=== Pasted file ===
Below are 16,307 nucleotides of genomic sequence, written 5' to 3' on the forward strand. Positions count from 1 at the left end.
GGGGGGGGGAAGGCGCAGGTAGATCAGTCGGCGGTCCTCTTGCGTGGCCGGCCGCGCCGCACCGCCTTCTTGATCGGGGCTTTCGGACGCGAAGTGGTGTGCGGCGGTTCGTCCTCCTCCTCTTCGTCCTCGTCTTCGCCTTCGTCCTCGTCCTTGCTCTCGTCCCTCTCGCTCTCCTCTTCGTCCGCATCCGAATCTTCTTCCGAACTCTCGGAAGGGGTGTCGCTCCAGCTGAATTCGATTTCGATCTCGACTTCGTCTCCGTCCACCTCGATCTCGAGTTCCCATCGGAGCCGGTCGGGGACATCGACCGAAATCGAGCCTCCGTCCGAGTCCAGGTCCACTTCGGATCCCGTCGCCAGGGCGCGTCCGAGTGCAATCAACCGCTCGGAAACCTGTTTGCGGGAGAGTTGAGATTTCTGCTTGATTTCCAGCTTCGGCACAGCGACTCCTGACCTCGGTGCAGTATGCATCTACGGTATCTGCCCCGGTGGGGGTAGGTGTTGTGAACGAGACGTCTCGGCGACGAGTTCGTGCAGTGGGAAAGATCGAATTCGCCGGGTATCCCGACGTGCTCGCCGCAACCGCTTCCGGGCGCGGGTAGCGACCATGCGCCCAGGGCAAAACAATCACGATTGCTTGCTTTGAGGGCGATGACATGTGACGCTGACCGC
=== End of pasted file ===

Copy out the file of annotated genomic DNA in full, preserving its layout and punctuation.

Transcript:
Below are 16,307 nucleotides of genomic sequence, written 5' to 3' on the forward strand. Positions count from 1 at the left end.
GGGGGGGGGAAGGCGCAGGTAGATCAGTCGGCGGTCCTCTTGCGTGGCCGGCCGCGCCGCACCGCCTTCTTGATCGGGGCTTTCGGACGCGAAGTGGTGTGCGGCGGTTCGTCCTCCTCCTCTTCGTCCTCGTCTTCGCCTTCGTCCTCGTCCTTGCTCTCGTCCCTCTCGCTCTCCTCTTCGTCCGCATCCGAATCTTCTTCCGAACTCTCGGAAGGGGTGTCGCTCCAGCTGAATTCGATTTCGATCTCGACTTCGTCTCCGTCCACCTCGATCTCGAGTTCCCATCGGAGCCGGTCGGGGACATCGACCGAAATCGAGCCTCCGTCCGAGTCCAGGTCCACTTCGGATCCCGTCGCCAGGGCGCGTCCGAGTGCAATCAACCGCTCGGAAACCTGTTTGCGGGAGAGTTGAGATTTCTGCTTGATTTCCAGCTTCGGCACAGCGACTCCTGACCTCGGTGCAGTATGCATCTACGGTATCTGCCCCGGTGGGGGTAGGTGTTGTGAACGAGACGTCTCGGCGACGAGTTCGTGCAGTGGGAAAGATCGAATTCGCCGGGTATCCCGACGTGCTCGCCGCAACCGCTTCCGGGCGCGGGTAGCGACCATGCGCCCAGGGCAAAACAATCACGATTGCTTGCTTTGAGGGCGATGACATGTGACGCTGACCGC